Arachnophobia marks the feature directorial debut of producer Frank Marshall, a longtime associate of executive producer Steven Spielberg's, and the film does feel very much like a Spielberg picture. Boasting that familiar Amblin charm, it begins in a way reminiscent of Indiana Jones and Jurassic Park (which was still a few years away), with nature photographer Jerry Manley (Mark L. Taylor) joining entomologist James Atherton (Julian Sands) on an expedition into the Venezuelan rainforest to search for undiscovered species of spiders that may have been surviving in isolation for millions of years.

Atherton is a little too successful – he does indeed find an unknown species of spider, which has a venom so toxic that it kills Manley with one bite. The spider then hitches a ride with Manley in his coffin, which is shipped back home to Canaima, California.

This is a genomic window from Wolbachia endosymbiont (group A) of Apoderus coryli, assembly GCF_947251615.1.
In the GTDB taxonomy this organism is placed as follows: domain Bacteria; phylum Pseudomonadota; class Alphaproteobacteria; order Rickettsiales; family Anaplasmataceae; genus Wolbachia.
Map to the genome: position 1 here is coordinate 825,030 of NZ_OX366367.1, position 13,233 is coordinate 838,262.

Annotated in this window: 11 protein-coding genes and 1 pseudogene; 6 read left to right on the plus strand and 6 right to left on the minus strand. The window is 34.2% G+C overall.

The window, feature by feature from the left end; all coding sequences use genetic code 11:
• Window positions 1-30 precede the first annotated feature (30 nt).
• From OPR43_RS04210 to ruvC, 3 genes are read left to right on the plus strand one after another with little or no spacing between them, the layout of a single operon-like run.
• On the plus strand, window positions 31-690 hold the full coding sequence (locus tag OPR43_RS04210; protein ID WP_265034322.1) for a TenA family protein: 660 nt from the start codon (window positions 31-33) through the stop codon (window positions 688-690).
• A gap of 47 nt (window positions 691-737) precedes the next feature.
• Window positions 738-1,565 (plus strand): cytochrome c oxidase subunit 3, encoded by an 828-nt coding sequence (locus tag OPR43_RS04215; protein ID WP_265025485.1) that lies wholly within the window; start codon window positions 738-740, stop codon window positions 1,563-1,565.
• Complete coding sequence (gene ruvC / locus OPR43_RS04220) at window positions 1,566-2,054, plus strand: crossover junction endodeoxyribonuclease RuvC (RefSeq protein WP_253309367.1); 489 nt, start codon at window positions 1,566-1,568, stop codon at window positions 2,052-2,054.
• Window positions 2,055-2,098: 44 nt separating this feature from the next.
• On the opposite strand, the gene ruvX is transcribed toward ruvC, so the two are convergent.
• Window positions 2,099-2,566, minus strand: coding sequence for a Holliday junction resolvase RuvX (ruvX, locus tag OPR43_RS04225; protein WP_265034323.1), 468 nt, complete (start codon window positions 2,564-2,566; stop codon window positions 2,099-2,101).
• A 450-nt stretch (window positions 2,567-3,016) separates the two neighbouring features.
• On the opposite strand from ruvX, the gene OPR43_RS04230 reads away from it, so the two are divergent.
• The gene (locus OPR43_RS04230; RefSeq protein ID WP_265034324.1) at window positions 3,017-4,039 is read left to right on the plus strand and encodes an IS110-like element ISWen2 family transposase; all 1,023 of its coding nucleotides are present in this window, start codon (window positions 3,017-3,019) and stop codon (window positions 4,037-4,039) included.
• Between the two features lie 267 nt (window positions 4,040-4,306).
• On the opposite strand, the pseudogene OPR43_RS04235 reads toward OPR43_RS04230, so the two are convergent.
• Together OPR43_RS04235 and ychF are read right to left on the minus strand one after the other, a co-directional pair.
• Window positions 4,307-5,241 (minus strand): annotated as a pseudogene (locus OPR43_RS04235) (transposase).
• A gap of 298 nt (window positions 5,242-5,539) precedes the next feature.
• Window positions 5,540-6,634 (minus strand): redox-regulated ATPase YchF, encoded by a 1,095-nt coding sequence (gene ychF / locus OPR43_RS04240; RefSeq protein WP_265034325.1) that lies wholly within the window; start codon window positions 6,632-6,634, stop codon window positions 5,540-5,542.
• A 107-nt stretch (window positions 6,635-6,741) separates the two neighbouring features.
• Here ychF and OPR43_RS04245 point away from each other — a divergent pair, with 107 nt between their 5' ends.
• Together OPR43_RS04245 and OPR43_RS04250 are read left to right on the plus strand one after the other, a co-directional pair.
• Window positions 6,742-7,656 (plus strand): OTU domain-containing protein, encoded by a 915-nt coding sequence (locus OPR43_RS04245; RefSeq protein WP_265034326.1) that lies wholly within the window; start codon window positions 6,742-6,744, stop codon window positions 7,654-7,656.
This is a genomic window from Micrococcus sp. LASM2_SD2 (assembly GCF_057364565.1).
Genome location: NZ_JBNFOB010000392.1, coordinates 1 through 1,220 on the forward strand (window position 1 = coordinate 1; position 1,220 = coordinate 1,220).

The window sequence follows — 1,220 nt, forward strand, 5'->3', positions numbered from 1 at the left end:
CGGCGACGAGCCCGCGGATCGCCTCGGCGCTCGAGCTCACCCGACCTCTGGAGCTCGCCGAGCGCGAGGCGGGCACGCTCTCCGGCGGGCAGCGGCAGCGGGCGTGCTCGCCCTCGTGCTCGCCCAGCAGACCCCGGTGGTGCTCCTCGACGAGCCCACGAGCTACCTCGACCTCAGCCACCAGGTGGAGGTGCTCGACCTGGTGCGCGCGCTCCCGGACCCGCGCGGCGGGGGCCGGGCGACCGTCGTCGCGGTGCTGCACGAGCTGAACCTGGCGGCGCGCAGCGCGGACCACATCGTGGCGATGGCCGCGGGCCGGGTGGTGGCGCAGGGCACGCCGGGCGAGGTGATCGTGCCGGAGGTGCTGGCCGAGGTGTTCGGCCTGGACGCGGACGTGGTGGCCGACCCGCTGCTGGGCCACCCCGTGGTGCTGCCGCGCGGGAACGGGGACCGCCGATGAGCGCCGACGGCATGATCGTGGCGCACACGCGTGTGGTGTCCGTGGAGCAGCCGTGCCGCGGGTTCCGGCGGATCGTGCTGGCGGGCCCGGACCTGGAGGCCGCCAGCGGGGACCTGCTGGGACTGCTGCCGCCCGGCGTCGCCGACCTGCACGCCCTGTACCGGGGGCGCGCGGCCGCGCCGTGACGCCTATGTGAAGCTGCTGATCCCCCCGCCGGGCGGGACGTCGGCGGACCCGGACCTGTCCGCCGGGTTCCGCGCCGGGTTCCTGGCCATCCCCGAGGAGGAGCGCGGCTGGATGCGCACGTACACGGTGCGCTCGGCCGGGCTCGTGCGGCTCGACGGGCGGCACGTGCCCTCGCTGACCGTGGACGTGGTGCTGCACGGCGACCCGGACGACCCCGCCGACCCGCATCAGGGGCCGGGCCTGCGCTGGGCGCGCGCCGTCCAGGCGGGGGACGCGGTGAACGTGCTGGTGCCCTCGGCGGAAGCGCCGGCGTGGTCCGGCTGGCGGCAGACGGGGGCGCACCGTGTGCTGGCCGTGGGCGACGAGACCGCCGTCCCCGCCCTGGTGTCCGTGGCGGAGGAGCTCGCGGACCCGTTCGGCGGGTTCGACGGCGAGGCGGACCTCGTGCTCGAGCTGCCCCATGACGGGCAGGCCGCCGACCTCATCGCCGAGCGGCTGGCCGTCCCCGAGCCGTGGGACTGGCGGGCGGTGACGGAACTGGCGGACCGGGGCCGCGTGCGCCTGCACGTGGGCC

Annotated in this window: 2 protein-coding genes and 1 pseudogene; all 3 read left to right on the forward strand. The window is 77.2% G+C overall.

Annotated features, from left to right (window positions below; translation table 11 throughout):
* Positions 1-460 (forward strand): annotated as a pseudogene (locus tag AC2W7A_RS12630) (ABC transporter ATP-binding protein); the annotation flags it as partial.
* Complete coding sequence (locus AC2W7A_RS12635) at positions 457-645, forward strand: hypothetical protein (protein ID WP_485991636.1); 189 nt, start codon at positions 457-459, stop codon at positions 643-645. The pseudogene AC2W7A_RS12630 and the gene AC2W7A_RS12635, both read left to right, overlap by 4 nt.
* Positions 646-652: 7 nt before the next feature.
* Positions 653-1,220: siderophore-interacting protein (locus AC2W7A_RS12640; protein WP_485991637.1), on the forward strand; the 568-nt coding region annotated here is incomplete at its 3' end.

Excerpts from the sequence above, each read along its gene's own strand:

Once in Canaima, the spider takes refuge in a barn, where it mates with a domestic spider, creating a whole new species of spiders with that same deadly bite. I feel this was a clever move on the part of Marshall and writers Don Jakoby, Al Williams, and Wesley Strick – by creating a new deadly species (with no genetic experiments necessary), they don't have to explain why a species we're all already familiar with is suddenly going nuts. This is the first time these spiders have ever existed in civilization. And go nuts they do, proceeding to crawl all over town, bringing death to old and young.